Batman Forever isn't a train-wreck per se, but falls down due to its lack of focus and muddled storytelling and tone. It doesn't know whether it wants to appeal to those who like Burton's grittier, story-driven films, or those who want to see Jim Carrey chewing the scenery and nipples on the Batsuit, eventually ending up satisfying nobody.

I give Batman Forever

Pretty much agreed with what you said about Batman Forever. I did enjoy it while seeing it in the cinema, but it doesn't really hold up on repeated viewings. I liked most of the things you did about the movie. I had to laugh in agreement with what you said about the ridiculous gangs, all the neon in the city, etc. I really hated the moment when the Batmobile drove up the side of the tall building! C'mon!

I totally agree with you: Batman in the first two films was brooding and struck fear into the hearts of his enemies, but in this instalment, he was nothing like what we had seen. I'm glad this series didn't last forever!

I have like almost 3000 or so films in my categorized definitive 80's movie list. Any Batman film that comes after Batman Returns in that decade didn't even make the list.
And rightly so!

Check this out. I just happened to find this on Cinema Blend's website today, and even though they say it sounds fantastic, I think it sounds horrible. You be the judge:

It’s safe to say that Joel Schumacher forever ruined his legacy with the Batman franchise because of Batman & Robin. However, despite the Bat-nipples and Arnie’s campy Mr. Freeze, it turns out that a third Batman film that Scumacher had planned actually sounded rather incredible.

Joel Schumacher originally took to the Batman franchise with 1995’s Batman Forever, which had Val Kilmer as the titular caped crusader and was an enjoyable, family-friendly take on the character. It was forgettable fun. That all changed with Batman & Robin, which is widely regarded as one of the worst superhero films ever made, and proved to be such a colossal failure that it took Christopher Nolan’s Batman Begins to rejuvenate the hero.

Joel Schumacher would have gone some way toward salvaging his reputation if he’d been given the chance to create his third Batman film, though. According to The Hollywood Reporter, Schumacher ambitiously wanted to cast Nicolas Cage as the Scarecrow, the villain who would later be portrayed throughout the Dark Knight saga by Cillian Murphy, in a sequel titled Batman Unchained.

Straight off the bat, that’s a pretty appealing casting choice. A maniacal Nicholas Cage, who in the late 90s would be at the peak of his powers (having recently been presented with the Best Actor Academy Award for his performance in Leaving Las Vegas, before then appearing in The Rock, Face/Off and Bringing Out The Dead), given free reign as a Batman villain would certainly have been intriguing to see. Especially if George Clooney, minus his diabolical cheesy approach, was still Batman.

But that’s not all, because Schumacher also wanted to include a cameo from every single Batman villain from the movie franchise, as well. Yes, that would have included Jack Nicholson’s Joker, while Jim Carrey’s The Riddler, Tommy Lee Jones’ Two-Face, Michelle Pfeiffer’s Catwoman, and Danny DeVito’s Penguin would have also been featured.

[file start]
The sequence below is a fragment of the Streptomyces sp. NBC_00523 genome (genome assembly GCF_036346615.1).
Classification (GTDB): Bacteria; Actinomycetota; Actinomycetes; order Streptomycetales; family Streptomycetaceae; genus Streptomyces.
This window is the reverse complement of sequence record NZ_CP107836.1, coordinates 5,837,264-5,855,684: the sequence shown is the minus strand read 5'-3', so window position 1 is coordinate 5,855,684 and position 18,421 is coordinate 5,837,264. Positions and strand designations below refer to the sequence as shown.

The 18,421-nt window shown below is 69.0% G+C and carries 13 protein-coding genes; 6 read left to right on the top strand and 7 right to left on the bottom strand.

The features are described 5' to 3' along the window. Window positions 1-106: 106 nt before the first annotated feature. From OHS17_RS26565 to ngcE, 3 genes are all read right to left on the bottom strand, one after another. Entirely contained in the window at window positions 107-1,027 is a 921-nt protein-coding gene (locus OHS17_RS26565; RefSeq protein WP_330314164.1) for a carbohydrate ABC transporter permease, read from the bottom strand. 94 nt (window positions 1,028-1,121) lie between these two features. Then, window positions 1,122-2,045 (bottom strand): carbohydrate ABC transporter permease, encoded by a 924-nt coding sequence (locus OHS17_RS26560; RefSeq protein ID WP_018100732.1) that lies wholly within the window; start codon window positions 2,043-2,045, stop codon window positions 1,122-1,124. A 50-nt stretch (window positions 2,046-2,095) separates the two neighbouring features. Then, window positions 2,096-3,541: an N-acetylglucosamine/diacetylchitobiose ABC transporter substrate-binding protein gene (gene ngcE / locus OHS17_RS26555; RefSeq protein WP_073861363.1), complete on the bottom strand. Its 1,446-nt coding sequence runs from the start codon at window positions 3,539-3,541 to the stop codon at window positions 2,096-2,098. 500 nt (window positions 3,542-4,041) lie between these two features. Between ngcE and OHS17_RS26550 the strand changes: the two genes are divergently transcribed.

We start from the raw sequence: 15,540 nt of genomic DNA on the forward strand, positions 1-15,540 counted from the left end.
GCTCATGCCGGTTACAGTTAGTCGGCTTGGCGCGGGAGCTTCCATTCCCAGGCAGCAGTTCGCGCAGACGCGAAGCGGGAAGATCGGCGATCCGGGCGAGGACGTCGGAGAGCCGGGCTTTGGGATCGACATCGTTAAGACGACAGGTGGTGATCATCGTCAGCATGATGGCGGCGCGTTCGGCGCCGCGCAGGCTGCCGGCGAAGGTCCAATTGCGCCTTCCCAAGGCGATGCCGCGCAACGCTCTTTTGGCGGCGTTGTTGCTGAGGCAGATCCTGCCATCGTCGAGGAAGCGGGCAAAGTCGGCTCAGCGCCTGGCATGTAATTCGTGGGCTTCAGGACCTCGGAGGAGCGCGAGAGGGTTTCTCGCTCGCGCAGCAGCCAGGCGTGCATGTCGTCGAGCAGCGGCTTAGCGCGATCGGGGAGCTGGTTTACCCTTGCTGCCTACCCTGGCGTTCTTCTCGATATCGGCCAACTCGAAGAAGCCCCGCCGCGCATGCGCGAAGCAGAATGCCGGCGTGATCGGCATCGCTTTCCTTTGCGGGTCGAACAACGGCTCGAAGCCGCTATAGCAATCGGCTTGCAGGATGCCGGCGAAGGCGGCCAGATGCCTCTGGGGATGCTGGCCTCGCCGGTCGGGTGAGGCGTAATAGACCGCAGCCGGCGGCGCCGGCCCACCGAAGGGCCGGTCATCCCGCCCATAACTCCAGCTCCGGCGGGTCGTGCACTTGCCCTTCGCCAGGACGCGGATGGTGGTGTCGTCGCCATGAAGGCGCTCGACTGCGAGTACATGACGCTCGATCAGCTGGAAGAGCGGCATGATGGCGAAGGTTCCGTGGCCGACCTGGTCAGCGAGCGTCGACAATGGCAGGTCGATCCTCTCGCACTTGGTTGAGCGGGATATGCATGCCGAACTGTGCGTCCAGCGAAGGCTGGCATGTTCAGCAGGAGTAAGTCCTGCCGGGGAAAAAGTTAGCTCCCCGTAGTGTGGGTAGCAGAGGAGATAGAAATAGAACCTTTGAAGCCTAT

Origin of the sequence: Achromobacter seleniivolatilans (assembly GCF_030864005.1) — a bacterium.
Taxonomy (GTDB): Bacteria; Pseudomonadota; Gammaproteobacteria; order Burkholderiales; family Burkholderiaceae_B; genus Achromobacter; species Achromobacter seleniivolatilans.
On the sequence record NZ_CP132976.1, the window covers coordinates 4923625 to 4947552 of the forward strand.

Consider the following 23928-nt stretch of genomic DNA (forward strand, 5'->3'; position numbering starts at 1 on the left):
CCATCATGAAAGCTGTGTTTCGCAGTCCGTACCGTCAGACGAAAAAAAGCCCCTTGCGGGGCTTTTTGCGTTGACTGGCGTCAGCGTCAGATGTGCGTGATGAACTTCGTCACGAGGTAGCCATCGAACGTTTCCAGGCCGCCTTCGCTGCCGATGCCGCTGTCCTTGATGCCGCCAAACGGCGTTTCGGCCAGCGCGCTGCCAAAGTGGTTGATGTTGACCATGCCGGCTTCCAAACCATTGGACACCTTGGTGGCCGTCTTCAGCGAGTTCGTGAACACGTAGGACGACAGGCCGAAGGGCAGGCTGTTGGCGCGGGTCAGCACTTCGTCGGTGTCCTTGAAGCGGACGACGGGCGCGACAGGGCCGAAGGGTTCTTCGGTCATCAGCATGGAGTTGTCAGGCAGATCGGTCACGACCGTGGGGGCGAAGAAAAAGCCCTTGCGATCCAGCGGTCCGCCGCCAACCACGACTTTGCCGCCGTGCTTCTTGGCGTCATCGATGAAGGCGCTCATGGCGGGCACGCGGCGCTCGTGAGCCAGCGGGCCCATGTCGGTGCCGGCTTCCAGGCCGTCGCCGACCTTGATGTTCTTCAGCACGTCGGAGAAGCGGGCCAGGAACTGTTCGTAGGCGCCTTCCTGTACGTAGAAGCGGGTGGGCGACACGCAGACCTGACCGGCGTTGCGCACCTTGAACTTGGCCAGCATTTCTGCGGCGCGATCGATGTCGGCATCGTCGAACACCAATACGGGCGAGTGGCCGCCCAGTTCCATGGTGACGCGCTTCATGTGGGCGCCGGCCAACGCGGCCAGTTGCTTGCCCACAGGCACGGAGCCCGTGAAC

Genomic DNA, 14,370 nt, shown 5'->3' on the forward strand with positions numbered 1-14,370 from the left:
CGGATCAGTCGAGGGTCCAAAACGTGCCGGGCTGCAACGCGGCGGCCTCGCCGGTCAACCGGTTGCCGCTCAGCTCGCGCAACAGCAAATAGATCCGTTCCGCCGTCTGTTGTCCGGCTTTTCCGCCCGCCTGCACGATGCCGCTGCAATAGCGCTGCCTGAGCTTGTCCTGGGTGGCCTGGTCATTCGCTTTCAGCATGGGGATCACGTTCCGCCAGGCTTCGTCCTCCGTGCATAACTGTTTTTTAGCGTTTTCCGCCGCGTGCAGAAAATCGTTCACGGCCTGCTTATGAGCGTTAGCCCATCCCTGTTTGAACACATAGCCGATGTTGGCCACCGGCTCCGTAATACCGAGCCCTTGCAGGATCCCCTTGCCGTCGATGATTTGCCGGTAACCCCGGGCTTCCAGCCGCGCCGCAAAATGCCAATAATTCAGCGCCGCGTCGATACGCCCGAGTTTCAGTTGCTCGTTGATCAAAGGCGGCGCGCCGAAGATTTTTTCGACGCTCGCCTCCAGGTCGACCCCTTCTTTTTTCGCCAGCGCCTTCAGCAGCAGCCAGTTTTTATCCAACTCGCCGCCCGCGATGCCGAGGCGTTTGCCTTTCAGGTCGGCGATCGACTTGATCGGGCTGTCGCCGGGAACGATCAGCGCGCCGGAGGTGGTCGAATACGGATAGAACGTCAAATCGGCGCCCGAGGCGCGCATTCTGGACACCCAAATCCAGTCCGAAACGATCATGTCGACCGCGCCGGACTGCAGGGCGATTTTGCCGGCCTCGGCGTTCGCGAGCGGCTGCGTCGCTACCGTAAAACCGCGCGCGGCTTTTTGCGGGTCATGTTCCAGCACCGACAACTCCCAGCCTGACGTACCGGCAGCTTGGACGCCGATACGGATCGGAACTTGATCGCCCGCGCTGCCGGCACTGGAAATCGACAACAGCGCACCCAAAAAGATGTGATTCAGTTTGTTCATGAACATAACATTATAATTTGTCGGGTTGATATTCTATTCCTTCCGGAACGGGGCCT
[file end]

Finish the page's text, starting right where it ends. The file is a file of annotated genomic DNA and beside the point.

Why would this gaggle of villainy have been needed? The report says Schumacher wanted to end the blockbuster with an all-star sequence, which would have featured Batman hallucinating and then facing the demons from his past. Each of these villains would then put Batman on trial. This news also comes just a few days after it was teased that Batman Unchained’s Harley Quinn was almost played by Courtney Love. All of which suggests that Batman Unchained could have possessed a terrific coagulation of iconic villains from the comic’s illustrious past.

Now, of course, it’s all good that Joel Schumacher envisioned this conclusion, but actually getting each of these actors to sign up for the scene would have been a huge stretch.

Anyway, in the end, it was all a pipe dream – because Schumacher’s diabolical Batman & Robin immediately brought an end to these ambitious plans. We’ll get to see the latest incarnation of Harley Quinn and The Joker in Suicide Squad on August 5, 2016, where they’ll be played by Margot Robbie and Jared Leto, respectively. Meanwhile Catwoman, Penguin, Two-Face and The Riddler are each on Gotham too. If you want to see them all in one scene, you’re just going to have to wait for a nifty YouTube editor to slice a clip together.

Sounds interesting in theory but I doubt Schumacher would've been able to pull it off, maybe if Burton came back he would've been able to helm it.

guys, do you think that Kim Basinger was a bit too annoying with her screaming in Batman, as it felt to me as if she was one of those useless bond girls, she reminds me of Tanya Roberts from a view to a kill..but a bit more useful as to working as a reporter and trying to uncover who batman is...

guys, do you think that Kim Basinger was a bit too annoying with her screaming in Batman,
Very much so, yeah.

as it felt to me as if she was one of those useless bond girls,
I can't remember – was her character any use in Never Say Never Again ?

she reminds me of Tanya Roberts from a view to a kill..but a bit more useful as to working as a reporter and trying to uncover who batman is...
Yeah, she doesn't really come over as a character who would do the Perils of Pauline schtick.